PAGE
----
Impact, Pollinate India

Hi, I’m Chris Austin-Berry (left), a project manager based in AECOM’s Christchurch, New Zealand office, where I manage a large program of work repairing earthquake-damaged properties. Together with my AECOM colleagues Megan Aspinall (centre) and Kate Crowley (right), I’m taking part in Pollinate Energy’s second Young Professionals Program, helping this thriving “social” business assist communities in India to achieve long-term sustainable energy generation. Like AECOM’s first Young Professionals Program cohort of last year, the three of us are blogging about our adventures in India over the next two weeks. Below is my first post; leave a comment, share it around. We look forward to sharing our journey with you!

The wait is over! Fully charged and ready to go, we arrive in Bangalore with 31-degree C heat at midnight! The drive to Pollinate HQ is comparable to how a fish swims in the sea, meandering through all types of traffic moving in all directions. I instantly notice the construction of roads, bridges and buildings and am reminded of the rebuild efforts back in Christchurch.

The excitement and enthusiasm within the group is contagious. The co-founders have done an amazing job to coordinate the program and make all of us feel welcome. Their gratitude for the contribution we can make is humbling.


There are 17 young professionals this time around: 11 Australians and New Zealanders as well as six locals. To help run the program this time, a volunteer from the U.S. and another from Australia join the team.

The swell in team numbers since the inaugural Young Professionals Program last August reflects the enormous growth Pollinate has achieved. More than 3,000 solar lights have been installed and over 14,000 people reached across 450 communities. It’s inspirational to be working so closely with the co-founders and invaluable to hear firsthand how their innovative social business has taken shape.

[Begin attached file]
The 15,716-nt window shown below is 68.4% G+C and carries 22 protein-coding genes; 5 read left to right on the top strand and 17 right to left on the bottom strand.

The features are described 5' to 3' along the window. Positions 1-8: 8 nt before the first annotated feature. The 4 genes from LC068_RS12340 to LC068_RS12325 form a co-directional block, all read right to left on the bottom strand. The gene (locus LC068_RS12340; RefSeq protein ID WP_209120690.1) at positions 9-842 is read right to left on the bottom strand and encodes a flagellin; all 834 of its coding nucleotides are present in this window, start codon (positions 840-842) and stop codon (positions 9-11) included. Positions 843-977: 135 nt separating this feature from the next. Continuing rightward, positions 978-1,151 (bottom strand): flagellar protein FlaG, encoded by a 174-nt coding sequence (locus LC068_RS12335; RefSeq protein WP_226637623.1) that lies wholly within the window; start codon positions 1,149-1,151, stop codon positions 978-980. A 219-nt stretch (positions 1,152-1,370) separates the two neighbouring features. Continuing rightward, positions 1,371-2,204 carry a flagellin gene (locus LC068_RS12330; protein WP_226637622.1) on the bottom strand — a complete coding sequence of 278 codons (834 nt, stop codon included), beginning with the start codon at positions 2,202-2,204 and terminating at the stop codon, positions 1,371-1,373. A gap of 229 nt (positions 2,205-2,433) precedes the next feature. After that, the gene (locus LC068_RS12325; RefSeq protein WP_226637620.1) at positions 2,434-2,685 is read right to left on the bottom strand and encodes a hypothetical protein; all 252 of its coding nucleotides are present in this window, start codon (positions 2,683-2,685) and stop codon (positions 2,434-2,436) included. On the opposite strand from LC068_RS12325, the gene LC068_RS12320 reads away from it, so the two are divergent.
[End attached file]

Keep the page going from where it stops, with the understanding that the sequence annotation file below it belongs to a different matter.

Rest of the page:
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Our first few hours have been action-packed! Final tweaks to our data collection plans for the impact assessment are frantically made before a visit to the urban slums on the first afternoon. My team is responsible for collecting 30 evaluative stories over the two-week period and so far so good. Some lessons learned on our first visit identified the need to further refine our approach before training the wider team on our collection method.

Our local pollinator, Tamil, introduced us to a slum community in the east of Bangalore, and seeing the solar panels sitting on top of many of the tents gave us evidence of the impact Pollinate has made in this area. The residents are friendly and welcoming and show an immediate interest in our arrival. There is a strong feeling of community, and connections made are apparent in children playing and adults socialising.


Engaged and inspired, my desire to help make a difference here continues to grow.

Until next time,


Originally published Apr 2, 2014

Author: Chris Austin-Berry